The NZSG Cemetery microfiche covers monument inscriptions. The South Canterbury Museum holds a paper records for most of the South Canterbury cemeteries with and a surname index to search across all of them but the NZSG South Canterbury Branch monument inscriptions records were created before 1982 by their members who spent many hours transcribing the stones and created the records to ensure that the inscription will never be lost through deterioration or vandalism but the council has changed the numbering scheme, so you first have to look up the site and then look up the reference in a translation chart. Going direct to the council gets you the current reference. The museum admission is free, both for entry and archive use, although donations are appreciated, and there's a $2 charge for using the NZSG files that are also housed in the archives there.  The museum also has a CD database of much the same material. The council probably has the same information. 

NZSG South Canterbury District Cemetery microfiche (Timaru listings only)
Cemetery # Fiche # Cemetery Dates Covered  No. of pages Description
11 293-4 Temuka 1858-1982 175 MI
12 294-6 Timaru Vol. 1 1860-1980 163 MI
13 296-7 Timaru Vol. 2 1890-1981 154 MI
14 298-9 Timaru Vol. 3 1933-1982 175 MI
15 299-300 Timaru Vol. 4a 1927-1981   43 MI RSA section
15 299-300 Timaru Vol. 4b 1958-1981   18 MI children's section
16 300-303 Salisbury Park Crematorium a.1964-1981
  54
Wall of Remembrance
16 300-303 Salisbury Park  b. 1950-1981   92 Plaque inscriptions
16 300-303 Salisbury Park  c. 1967-1981 104 Cremation records

Before 1967 all local cremations in Timaru were transferred to Christchurch. Linwood Crematorium and Harewood Crematorium in Christchurch are now run by the same owners. There is a wall of remembrance at Linwood Crematorium. 

Betts Funeral Service  Only keeps a database on the people that it has conducted funerals/cremations for.

New Zealand Cemetery Records (NZSG) - District U
This section, on page 46 of the List of Holdings, comprises some miscellaneous transcriptions not particularly relating to cemeteries. For example, there are some births, deaths and marriages notices extracted from The Lyttelton Times in the 1860s; fatal accidents in the South Canterbury Alpine area 1914-1983. Many of the records are extractions from newspapers.

Timaru Cemetery -2010

Timaru Cemetery Tours - connecting the dots

Timaru Herald, 2 May 1910, Page 6 MR E. DRAKE
The funeral of the late Edward Drake, who died during Friday night, took place yesterday afternoon, and was very largely attended. Mr Drake had. been just thirty years in charge of the Cemetery, and was respected and esteemed by the Trustees and the public as a careful; conscientious officer. He was a native of Selborne. England and came to New Zealand as a youth in 1875, and was quite a young man when he was given charge of the Cemetery. He lived to see first one and then a second extension of the grounds. He leaves a widow, five sons and four daughters, the eldest son being a well-known member of the Timn.ru telegraph staff. Mrs Binskin, of Timaru, is a sister of the deceased.

Cemeteries were places of beauty, which revealed the architecture, art, religious symbolism and social history of the era in which they were created.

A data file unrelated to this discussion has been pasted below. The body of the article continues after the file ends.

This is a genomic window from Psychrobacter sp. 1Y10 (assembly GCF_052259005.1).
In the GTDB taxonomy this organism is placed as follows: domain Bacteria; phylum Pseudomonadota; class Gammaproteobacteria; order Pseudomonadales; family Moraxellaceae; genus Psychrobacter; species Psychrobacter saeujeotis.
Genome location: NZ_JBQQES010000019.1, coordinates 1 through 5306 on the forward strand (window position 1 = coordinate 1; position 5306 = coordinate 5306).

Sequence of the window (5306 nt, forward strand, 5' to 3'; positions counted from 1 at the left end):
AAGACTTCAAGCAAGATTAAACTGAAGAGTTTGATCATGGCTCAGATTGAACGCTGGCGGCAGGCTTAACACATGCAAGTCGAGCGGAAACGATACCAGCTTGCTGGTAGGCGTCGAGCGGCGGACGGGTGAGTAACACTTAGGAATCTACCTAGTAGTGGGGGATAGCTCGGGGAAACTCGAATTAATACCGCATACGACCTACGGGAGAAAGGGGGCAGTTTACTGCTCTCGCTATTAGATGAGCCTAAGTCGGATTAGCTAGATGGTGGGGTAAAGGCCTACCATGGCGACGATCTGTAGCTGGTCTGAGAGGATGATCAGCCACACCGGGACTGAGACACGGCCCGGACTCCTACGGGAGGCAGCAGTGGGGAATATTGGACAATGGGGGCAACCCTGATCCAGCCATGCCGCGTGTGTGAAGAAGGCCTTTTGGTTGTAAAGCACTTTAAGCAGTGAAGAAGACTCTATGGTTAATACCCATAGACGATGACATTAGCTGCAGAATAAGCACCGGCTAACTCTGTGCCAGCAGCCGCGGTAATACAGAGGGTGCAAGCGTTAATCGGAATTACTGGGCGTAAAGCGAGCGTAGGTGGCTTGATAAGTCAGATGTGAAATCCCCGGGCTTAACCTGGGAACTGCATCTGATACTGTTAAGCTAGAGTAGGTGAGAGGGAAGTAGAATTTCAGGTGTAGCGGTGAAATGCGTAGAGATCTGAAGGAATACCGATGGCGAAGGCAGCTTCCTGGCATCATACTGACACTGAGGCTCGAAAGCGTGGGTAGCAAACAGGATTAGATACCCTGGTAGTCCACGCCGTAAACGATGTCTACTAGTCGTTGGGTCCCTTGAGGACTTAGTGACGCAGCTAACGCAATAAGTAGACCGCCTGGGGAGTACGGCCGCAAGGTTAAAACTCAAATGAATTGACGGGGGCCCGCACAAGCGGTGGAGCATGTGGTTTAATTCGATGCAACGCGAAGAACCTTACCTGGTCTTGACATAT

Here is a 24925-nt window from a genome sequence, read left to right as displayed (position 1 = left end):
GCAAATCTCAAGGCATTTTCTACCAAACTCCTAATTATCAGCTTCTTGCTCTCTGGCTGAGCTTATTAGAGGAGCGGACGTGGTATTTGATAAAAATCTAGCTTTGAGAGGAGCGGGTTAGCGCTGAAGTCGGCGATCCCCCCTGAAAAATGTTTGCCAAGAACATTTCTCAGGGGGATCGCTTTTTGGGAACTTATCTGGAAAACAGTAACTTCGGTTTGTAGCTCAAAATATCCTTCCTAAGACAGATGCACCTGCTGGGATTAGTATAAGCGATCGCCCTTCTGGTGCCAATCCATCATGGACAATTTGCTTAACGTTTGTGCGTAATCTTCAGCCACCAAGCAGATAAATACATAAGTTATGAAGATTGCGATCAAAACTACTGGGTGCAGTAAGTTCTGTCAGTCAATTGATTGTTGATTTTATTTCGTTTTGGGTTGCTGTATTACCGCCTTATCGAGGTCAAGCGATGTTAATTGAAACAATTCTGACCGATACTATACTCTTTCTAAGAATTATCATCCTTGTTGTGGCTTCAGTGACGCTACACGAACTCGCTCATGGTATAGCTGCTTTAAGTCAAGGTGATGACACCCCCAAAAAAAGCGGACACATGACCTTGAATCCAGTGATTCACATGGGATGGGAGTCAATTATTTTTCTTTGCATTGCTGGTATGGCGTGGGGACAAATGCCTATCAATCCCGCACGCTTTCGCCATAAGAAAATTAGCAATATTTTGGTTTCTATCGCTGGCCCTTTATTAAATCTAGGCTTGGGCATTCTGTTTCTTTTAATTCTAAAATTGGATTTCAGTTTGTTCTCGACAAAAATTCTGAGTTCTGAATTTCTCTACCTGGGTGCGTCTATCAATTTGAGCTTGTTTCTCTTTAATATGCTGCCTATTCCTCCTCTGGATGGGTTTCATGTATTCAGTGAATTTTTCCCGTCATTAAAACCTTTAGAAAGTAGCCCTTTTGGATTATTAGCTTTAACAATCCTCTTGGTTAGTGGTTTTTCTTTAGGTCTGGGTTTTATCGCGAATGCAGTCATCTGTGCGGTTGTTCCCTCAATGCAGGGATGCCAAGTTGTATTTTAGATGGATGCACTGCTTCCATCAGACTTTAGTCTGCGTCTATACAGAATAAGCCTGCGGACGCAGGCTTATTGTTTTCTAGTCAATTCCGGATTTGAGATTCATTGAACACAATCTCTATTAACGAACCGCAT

The South Canterbury Museum in 2003 printed a booklet Timaru Cemetery: Notable Nineteenth Century Characters with research and text by retired school teacher and local historian Alan McKenzie and the museum staff members. All the portrait photos in the booklet are from the museum collection. Alan guided the tour parties through the old section of the cemetery, telling some of the fascinating stories behind the monuments. Tours in the past were the first two weeks in March at 2pm and run on Sundays and Wednesdays. Bookings for the recently resurrected cemetery tours can be made by contacting the museum. The gold coin donation for the tours goes to the South Canterbury Museum Development Trust.  The 20-25 people, hour plus, tours continued in 2004, 2005 and 2006 with added tour programmes.
Timaru cemetery : notable nineteenth century characters / Alan McKenzie. 2003
Messages in Stone - Lynda Seaton, 2004, 32 pages
Timaru Cemetery -  Stories Beyond the Stones - Alan McKenzie, 2005, 24 pages
Timaru Cemetery - Monumental Tales - Alan McKenzie 2006
Timaru Cemetery - Passing Memories - Alan McKenzie 2007

The South Canterbury Genealogy Branch will be notified of upcoming tours, which will also be advertised at the appropriate time in the Timaru District Council Notice board, which appears on Saturdays in The Timaru Herald. The booklets, available from the museum for approx. $10, includes a map identifying the locations of the monuments can be used for a self-guided tour. 28 pages. 

Richard Turnbull's headstone, Timaru Cemetery, 15 Nov. 2009

Timaru Cemetery: Notable Nineteenth Century Characters - photos are on the Timaru Cemetery website
Dr Edward Butler (1834-1870)
Captain Henry Cain (1816-1886)
Captain Thomas Nicholson Clarkson (1836-1909)
James Craigie - native of Perthshire, Scotland (1851-1935)
Edward Elworthy (1836- 1899)
Bob Fitzsimmons (1819-1917)
Philip Javis Foster (c.1824-1899)
Thomas Webster Fyfe (1836-1926)
Samuel Hewlings (1819-1896)
Henry Le Cren (1828-1895)
Edwin Henry Lough (1833-1905)
Dr Patrick McIntyre (1846-1890)

Dr Duncan McLean (1840-1871)
Janet Meikle (1870-1906)
Captain Alexander Mills (1835-1882)